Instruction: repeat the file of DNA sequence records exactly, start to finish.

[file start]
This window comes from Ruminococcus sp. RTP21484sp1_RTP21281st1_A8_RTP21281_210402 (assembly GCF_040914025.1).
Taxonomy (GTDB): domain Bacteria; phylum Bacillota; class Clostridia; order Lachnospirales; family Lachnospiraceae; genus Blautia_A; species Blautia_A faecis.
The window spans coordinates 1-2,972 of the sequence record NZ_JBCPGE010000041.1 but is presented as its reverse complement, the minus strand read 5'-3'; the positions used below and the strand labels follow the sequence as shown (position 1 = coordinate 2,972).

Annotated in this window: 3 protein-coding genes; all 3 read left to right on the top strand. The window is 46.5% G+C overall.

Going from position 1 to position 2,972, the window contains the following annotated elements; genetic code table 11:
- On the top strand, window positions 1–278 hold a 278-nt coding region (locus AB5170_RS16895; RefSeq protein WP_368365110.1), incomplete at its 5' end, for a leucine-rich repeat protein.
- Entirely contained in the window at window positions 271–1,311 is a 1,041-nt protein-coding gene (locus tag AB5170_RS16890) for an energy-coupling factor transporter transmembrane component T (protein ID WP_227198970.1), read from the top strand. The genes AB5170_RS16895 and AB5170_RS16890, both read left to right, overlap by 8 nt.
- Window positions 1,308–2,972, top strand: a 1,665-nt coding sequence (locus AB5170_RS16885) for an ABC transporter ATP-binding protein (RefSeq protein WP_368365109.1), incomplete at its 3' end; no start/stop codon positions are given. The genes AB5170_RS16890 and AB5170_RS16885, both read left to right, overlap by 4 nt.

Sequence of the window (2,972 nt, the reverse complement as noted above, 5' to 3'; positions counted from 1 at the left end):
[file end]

This window comes from Ruminococcus sp. RTP21484sp1_RTP21281st1_A8_RTP21281_210402 (assembly GCF_040914025.1).
Taxonomy (GTDB): domain Bacteria; phylum Bacillota; class Clostridia; order Lachnospirales; family Lachnospiraceae; genus Blautia_A; species Blautia_A faecis.
The window spans coordinates 1-2,972 of the sequence record NZ_JBCPGE010000041.1 but is presented as its reverse complement, the minus strand read 5'-3'; the positions used below and the strand labels follow the sequence as shown (position 1 = coordinate 2,972).

Annotated in this window: 3 protein-coding genes; all 3 read left to right on the top strand. The window is 46.5% G+C overall.

Going from position 1 to position 2,972, the window contains the following annotated elements; genetic code table 11:
- On the top strand, window positions 1–278 hold a 278-nt coding region (locus AB5170_RS16895; RefSeq protein WP_368365110.1), incomplete at its 5' end, for a leucine-rich repeat protein.
- Entirely contained in the window at window positions 271–1,311 is a 1,041-nt protein-coding gene (locus tag AB5170_RS16890) for an energy-coupling factor transporter transmembrane component T (protein ID WP_227198970.1), read from the top strand. The genes AB5170_RS16895 and AB5170_RS16890, both read left to right, overlap by 8 nt.
- Window positions 1,308–2,972, top strand: a 1,665-nt coding sequence (locus AB5170_RS16885) for an ABC transporter ATP-binding protein (RefSeq protein WP_368365109.1), incomplete at its 3' end; no start/stop codon positions are given. The genes AB5170_RS16890 and AB5170_RS16885, both read left to right, overlap by 4 nt.

Sequence of the window (2,972 nt, the reverse complement as noted above, 5' to 3'; positions counted from 1 at the left end):